- Look reputable by displaying certain pictures. Good examples: (1) clean-cut guy with a uniformed shirt and clipboard, (2) new service trucks with Bad Bob’s logo on them, (3) expensive looking houses. None of these need to be real. Bad Bob knows his Yellow Page rep can get these images and will even print Bad Bob’s logo on the side of a picture of a blank service truck.
3. Negotiate Lower Prices for Yellow Page Ads.
Since the Yellow Pages are Bad Bob’s largest expense, he must get the lowest possible price for these ads. To do that Bad Bob is often part of a national chain of sleazy door dealers. That way, the chain’s “central office” can negotiate sweet deals with low national rates.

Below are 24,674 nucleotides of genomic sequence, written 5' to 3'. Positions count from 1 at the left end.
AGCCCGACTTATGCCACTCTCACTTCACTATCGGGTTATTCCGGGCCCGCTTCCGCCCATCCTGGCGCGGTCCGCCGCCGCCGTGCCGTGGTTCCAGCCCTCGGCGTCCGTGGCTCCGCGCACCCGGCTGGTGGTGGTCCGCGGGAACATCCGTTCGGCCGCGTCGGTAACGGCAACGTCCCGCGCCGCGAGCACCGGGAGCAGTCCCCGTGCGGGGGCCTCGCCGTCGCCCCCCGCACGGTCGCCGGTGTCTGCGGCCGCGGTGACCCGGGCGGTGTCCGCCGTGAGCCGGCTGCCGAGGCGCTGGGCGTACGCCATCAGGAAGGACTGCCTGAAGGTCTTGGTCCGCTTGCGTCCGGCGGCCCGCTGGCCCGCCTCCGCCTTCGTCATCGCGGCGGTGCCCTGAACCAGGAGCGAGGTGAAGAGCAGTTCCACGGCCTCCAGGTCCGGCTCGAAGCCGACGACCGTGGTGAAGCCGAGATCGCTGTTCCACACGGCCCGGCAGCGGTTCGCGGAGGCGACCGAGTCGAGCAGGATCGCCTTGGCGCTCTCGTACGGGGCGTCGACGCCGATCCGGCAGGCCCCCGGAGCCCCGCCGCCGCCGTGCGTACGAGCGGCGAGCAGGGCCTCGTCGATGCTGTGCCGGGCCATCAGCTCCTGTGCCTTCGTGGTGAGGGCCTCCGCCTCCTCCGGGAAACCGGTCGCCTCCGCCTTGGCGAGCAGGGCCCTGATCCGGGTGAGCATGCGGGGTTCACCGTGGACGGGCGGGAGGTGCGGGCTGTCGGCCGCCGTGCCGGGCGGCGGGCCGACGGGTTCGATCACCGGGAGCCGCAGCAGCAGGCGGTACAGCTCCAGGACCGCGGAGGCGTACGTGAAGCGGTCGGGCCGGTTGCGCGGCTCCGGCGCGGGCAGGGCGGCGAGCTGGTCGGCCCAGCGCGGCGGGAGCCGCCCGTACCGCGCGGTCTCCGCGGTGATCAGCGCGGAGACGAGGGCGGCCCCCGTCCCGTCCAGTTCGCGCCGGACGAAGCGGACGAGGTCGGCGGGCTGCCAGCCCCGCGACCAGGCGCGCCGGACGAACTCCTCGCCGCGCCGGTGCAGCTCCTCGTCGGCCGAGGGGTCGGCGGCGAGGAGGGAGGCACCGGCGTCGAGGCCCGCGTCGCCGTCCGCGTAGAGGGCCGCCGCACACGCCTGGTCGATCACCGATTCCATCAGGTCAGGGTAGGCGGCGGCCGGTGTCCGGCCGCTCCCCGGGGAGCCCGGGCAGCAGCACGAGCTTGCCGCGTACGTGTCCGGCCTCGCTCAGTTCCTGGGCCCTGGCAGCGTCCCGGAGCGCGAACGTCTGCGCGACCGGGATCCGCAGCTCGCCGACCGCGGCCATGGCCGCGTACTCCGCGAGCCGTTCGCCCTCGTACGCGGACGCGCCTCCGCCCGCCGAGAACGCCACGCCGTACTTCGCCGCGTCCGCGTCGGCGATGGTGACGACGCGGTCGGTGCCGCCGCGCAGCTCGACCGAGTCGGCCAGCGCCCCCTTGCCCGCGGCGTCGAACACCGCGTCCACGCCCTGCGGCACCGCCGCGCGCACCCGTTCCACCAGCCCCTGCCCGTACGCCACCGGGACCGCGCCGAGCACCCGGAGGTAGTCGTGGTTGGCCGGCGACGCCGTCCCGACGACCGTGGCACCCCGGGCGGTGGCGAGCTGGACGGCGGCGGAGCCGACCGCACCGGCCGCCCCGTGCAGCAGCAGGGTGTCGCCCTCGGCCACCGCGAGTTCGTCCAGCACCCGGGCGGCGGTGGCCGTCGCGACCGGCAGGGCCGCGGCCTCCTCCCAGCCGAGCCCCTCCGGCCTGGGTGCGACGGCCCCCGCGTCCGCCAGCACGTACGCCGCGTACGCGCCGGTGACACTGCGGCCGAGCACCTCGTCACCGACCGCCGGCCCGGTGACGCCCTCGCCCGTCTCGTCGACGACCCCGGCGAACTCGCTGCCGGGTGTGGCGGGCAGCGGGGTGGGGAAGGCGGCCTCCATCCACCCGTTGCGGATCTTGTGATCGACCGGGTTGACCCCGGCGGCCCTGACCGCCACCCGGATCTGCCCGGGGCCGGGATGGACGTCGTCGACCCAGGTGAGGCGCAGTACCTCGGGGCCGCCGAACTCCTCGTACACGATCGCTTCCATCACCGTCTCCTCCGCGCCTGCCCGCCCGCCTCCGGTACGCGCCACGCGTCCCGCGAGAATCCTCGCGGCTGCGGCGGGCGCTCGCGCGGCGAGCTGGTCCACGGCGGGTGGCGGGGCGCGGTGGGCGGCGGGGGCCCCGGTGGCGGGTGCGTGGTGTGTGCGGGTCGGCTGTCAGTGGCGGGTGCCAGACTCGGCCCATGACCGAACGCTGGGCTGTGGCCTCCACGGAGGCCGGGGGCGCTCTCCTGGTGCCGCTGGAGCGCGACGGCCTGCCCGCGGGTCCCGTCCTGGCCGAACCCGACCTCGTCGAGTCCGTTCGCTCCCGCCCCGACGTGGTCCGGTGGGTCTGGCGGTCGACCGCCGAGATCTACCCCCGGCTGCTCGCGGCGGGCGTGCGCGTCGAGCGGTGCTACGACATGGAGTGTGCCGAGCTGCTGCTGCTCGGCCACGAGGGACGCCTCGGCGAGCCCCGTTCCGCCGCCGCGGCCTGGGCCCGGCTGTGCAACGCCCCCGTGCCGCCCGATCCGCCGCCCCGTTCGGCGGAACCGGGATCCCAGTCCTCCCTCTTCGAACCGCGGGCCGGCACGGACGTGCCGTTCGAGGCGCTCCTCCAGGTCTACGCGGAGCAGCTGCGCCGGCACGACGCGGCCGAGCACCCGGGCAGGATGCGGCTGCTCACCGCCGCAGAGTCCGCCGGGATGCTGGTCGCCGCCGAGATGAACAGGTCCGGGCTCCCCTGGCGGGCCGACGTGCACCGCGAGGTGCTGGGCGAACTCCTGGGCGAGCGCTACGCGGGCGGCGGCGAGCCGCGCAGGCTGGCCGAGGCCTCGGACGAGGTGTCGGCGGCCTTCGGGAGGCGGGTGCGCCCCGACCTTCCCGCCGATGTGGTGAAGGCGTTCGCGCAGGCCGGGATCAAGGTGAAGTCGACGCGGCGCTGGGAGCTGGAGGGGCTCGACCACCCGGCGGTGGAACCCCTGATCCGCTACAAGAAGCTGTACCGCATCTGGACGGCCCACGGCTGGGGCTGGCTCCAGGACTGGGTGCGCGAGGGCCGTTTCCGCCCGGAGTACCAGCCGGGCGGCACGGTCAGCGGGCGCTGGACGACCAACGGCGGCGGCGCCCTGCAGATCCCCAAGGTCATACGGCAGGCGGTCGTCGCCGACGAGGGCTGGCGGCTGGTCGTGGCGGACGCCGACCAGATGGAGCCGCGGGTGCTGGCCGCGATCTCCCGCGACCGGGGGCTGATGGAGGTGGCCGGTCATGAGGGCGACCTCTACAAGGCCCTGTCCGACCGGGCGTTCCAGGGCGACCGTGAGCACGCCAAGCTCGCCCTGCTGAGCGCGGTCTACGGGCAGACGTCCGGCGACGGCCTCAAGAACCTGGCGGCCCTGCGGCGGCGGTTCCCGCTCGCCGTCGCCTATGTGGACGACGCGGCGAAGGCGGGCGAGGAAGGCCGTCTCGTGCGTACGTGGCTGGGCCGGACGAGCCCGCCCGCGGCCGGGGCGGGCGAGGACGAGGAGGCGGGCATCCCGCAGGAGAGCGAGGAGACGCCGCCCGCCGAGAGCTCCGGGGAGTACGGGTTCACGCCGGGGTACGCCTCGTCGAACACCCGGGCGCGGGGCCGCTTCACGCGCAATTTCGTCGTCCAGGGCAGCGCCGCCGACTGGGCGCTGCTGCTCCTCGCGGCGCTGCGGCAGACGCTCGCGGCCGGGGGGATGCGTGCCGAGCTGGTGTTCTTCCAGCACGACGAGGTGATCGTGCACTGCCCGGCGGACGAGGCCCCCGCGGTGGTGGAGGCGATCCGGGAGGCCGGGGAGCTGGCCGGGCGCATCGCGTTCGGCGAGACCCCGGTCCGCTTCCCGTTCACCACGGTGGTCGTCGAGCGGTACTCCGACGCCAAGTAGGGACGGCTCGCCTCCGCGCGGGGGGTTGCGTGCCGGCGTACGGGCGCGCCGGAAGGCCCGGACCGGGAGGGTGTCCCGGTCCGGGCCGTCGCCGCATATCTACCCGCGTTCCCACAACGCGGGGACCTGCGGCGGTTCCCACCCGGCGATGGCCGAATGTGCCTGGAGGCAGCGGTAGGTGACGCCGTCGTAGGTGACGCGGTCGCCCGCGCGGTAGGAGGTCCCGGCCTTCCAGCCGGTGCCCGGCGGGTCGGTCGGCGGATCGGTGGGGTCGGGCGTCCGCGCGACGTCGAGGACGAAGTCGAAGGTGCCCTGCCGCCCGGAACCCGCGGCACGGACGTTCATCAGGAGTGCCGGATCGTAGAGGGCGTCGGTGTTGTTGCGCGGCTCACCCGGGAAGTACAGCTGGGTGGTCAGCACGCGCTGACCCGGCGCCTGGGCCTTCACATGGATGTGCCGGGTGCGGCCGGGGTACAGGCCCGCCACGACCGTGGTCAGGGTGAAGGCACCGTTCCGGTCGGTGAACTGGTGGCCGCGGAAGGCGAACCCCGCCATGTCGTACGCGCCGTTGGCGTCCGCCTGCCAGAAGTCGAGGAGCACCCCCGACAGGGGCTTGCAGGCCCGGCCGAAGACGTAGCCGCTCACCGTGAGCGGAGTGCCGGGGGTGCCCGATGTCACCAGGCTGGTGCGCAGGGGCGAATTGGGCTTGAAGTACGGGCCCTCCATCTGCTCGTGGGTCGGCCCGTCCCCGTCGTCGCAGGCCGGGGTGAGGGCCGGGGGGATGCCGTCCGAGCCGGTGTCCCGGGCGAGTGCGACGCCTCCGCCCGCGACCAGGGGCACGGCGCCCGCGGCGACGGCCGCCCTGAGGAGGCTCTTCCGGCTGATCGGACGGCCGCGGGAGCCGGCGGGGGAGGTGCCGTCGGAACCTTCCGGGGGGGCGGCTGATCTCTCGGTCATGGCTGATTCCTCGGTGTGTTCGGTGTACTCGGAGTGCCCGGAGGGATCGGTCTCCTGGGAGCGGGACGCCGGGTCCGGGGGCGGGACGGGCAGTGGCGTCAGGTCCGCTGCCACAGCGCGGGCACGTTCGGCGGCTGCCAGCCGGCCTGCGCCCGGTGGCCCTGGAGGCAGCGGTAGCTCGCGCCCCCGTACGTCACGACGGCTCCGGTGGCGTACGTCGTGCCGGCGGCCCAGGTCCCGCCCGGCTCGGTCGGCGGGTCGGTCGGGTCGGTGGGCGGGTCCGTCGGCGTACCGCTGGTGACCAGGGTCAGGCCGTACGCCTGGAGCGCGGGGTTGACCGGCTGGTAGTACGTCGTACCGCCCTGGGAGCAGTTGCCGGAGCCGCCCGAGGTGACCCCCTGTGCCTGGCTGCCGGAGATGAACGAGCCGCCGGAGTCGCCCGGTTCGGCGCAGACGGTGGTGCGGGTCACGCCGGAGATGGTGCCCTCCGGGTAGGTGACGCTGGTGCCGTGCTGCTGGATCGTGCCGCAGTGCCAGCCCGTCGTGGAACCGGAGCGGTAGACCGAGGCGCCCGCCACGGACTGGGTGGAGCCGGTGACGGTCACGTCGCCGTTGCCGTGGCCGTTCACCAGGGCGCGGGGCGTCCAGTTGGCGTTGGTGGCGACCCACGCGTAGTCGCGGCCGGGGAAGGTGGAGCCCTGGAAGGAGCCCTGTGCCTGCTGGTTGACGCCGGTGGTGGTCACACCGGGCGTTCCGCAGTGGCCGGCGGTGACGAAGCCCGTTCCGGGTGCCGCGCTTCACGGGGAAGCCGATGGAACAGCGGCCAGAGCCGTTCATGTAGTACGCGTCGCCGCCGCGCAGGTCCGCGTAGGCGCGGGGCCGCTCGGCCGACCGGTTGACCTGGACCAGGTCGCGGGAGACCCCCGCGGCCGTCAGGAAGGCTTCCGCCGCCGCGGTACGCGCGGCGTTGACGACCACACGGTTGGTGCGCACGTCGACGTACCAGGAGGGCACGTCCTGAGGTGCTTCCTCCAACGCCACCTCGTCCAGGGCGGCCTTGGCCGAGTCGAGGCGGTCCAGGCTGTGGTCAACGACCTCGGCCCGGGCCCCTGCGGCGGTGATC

4. Charge Exorbitant Rates.
These Yellow Pages ads often cost Bad Bob $250,000 or more than $1 million per year. To pay for that, Bad Bob needs to maximize profits. So Bad Bob doesn’t mess with measly 10% mark-ups. He charges 5-20 times each part’s real cost. When the scheme is working properly, Bad Bob rakes in more than $100,000 per week.
5. Use Subcontractors as Technicians.
Bad Bob needs to motivate his service guys to cooperate with the scheme. If Bad Bob pays employee-technicians by the hour, he knows that the tech will have no motivation to rack up a big bill and finish the job quickly. If the technicians are salaried employees, Bad Bob usually needs to buy their trucks and tools and pay benefits and vacation time.